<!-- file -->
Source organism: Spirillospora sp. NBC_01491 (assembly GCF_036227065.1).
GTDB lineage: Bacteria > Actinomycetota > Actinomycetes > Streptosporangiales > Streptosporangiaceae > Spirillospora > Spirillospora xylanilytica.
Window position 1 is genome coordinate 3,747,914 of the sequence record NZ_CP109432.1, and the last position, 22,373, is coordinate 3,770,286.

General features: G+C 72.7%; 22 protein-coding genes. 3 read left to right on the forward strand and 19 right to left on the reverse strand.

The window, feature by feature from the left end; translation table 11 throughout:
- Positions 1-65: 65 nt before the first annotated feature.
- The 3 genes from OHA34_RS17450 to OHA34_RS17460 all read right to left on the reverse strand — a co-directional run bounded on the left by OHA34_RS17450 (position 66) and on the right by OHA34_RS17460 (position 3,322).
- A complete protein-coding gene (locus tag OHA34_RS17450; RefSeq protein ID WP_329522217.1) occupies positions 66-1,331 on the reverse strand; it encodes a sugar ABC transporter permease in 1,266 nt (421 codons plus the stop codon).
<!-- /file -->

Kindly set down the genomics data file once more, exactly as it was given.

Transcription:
Source organism: Spirillospora sp. NBC_01491 (assembly GCF_036227065.1).
GTDB lineage: Bacteria > Actinomycetota > Actinomycetes > Streptosporangiales > Streptosporangiaceae > Spirillospora > Spirillospora xylanilytica.
Window position 1 is genome coordinate 3,747,914 of the sequence record NZ_CP109432.1, and the last position, 22,373, is coordinate 3,770,286.

General features: G+C 72.7%; 22 protein-coding genes. 3 read left to right on the forward strand and 19 right to left on the reverse strand.

The window, feature by feature from the left end; translation table 11 throughout:
- Positions 1-65: 65 nt before the first annotated feature.
- The 3 genes from OHA34_RS17450 to OHA34_RS17460 all read right to left on the reverse strand — a co-directional run bounded on the left by OHA34_RS17450 (position 66) and on the right by OHA34_RS17460 (position 3,322).
- A complete protein-coding gene (locus tag OHA34_RS17450; RefSeq protein ID WP_329522217.1) occupies positions 66-1,331 on the reverse strand; it encodes a sugar ABC transporter permease in 1,266 nt (421 codons plus the stop codon).